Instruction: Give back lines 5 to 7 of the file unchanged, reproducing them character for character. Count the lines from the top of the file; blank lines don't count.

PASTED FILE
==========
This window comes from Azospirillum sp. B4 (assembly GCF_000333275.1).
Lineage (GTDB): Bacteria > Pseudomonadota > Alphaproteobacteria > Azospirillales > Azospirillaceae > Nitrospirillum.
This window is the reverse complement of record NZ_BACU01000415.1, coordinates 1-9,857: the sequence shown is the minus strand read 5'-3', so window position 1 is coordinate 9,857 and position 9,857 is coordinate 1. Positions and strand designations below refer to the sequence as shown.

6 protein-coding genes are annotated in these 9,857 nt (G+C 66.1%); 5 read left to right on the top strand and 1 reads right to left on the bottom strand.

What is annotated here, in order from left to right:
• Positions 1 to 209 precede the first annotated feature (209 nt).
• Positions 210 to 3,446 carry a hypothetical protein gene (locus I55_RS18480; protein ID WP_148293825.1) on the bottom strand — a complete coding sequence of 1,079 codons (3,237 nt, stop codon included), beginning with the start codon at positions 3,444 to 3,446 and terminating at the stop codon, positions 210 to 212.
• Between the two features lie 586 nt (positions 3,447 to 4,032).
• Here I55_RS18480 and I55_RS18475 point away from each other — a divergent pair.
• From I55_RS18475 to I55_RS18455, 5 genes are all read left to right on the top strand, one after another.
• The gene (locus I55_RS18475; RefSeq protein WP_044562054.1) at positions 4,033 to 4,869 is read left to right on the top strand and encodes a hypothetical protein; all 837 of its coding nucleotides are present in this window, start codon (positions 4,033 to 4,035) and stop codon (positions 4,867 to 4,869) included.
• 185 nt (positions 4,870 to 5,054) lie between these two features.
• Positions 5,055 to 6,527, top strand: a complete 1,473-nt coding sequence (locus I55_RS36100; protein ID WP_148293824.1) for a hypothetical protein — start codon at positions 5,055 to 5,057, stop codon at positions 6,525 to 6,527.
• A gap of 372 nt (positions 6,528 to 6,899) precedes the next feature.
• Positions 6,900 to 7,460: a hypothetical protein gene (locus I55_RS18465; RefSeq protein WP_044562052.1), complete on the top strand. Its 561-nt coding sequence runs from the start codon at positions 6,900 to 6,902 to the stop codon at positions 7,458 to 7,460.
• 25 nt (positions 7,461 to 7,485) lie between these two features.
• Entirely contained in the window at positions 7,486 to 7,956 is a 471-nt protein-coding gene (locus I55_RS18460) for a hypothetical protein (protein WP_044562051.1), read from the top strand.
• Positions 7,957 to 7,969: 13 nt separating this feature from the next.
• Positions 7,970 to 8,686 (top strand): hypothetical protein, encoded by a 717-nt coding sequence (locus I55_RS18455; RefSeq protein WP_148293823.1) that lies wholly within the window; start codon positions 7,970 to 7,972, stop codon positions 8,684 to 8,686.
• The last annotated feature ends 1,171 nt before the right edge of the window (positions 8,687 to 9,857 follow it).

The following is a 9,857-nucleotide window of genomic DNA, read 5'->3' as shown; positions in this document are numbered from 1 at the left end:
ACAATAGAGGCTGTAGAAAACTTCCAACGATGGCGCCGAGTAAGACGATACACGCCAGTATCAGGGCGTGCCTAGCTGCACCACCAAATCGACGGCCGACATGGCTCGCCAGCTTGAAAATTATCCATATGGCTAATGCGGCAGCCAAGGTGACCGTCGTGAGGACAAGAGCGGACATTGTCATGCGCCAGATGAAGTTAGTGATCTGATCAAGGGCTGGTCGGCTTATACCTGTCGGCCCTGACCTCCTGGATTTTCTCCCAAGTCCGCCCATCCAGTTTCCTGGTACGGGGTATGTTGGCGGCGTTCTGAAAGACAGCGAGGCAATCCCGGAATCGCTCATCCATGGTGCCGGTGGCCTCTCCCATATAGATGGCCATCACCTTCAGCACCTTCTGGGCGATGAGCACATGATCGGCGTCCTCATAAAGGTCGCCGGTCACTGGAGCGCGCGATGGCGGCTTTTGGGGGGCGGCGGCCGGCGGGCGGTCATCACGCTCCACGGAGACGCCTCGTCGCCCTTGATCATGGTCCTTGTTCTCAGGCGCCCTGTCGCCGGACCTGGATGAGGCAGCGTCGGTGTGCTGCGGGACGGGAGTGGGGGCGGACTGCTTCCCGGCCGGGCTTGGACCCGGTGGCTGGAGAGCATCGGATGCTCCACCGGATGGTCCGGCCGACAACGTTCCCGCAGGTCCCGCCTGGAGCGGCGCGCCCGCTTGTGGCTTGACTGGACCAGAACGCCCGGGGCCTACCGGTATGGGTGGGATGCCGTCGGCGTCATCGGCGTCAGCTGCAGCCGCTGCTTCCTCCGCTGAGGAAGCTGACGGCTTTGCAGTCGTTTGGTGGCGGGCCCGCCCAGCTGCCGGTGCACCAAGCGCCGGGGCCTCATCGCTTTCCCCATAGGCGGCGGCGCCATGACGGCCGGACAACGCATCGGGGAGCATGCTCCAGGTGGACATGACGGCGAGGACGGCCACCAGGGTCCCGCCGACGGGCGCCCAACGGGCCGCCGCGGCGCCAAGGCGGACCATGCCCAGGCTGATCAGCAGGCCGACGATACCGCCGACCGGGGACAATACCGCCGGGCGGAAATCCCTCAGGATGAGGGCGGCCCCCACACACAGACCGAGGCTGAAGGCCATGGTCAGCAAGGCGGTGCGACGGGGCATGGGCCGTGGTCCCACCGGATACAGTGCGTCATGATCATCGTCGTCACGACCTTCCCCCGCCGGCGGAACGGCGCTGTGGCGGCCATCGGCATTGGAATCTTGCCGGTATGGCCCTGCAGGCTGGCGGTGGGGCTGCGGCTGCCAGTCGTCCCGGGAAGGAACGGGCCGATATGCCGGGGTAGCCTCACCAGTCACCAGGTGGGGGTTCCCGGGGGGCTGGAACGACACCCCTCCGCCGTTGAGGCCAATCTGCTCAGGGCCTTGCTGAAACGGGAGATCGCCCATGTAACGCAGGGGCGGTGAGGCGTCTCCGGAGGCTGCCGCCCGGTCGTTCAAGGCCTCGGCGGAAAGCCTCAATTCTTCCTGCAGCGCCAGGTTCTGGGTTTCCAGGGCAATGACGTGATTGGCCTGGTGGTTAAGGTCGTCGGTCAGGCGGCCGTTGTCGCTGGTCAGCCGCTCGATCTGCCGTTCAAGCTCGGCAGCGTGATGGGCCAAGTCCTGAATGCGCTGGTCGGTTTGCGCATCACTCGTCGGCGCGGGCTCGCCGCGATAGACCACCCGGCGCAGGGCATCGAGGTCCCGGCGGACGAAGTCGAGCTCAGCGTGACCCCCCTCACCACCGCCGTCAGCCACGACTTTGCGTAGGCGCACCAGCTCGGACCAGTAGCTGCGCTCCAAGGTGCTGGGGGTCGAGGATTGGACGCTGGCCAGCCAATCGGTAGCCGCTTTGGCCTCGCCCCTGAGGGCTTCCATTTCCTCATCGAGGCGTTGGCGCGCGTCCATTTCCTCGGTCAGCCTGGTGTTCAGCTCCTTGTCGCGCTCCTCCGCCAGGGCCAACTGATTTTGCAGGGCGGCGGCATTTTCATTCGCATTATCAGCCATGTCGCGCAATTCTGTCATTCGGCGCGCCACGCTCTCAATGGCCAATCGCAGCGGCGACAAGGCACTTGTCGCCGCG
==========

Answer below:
What is annotated here, in order from left to right:
• Positions 1 to 209 precede the first annotated feature (209 nt).
• Positions 210 to 3,446 carry a hypothetical protein gene (locus I55_RS18480; protein ID WP_148293825.1) on the bottom strand — a complete coding sequence of 1,079 codons (3,237 nt, stop codon included), beginning with the start codon at positions 3,444 to 3,446 and terminating at the stop codon, positions 210 to 212.